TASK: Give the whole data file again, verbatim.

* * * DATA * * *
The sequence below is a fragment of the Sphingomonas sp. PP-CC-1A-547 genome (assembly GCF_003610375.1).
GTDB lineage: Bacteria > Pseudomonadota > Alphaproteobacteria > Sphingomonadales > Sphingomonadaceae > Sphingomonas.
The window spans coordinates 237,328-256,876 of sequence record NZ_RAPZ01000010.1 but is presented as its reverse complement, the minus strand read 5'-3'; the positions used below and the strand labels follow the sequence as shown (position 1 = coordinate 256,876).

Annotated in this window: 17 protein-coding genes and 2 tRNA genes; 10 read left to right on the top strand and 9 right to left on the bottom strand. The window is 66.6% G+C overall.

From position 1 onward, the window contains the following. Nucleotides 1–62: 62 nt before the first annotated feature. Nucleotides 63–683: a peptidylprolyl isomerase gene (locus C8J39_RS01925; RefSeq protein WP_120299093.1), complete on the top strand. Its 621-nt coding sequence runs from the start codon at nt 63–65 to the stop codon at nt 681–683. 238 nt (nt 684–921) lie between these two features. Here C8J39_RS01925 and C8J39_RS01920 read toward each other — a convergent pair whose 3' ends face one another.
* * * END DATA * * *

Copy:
The sequence below is a fragment of the Sphingomonas sp. PP-CC-1A-547 genome (assembly GCF_003610375.1).
GTDB lineage: Bacteria > Pseudomonadota > Alphaproteobacteria > Sphingomonadales > Sphingomonadaceae > Sphingomonas.
The window spans coordinates 237,328-256,876 of sequence record NZ_RAPZ01000010.1 but is presented as its reverse complement, the minus strand read 5'-3'; the positions used below and the strand labels follow the sequence as shown (position 1 = coordinate 256,876).

Annotated in this window: 17 protein-coding genes and 2 tRNA genes; 10 read left to right on the top strand and 9 right to left on the bottom strand. The window is 66.6% G+C overall.

From position 1 onward, the window contains the following. Nucleotides 1–62: 62 nt before the first annotated feature. Nucleotides 63–683: a peptidylprolyl isomerase gene (locus C8J39_RS01925; RefSeq protein WP_120299093.1), complete on the top strand. Its 621-nt coding sequence runs from the start codon at nt 63–65 to the stop codon at nt 681–683. 238 nt (nt 684–921) lie between these two features. Here C8J39_RS01925 and C8J39_RS01920 read toward each other — a convergent pair whose 3' ends face one another.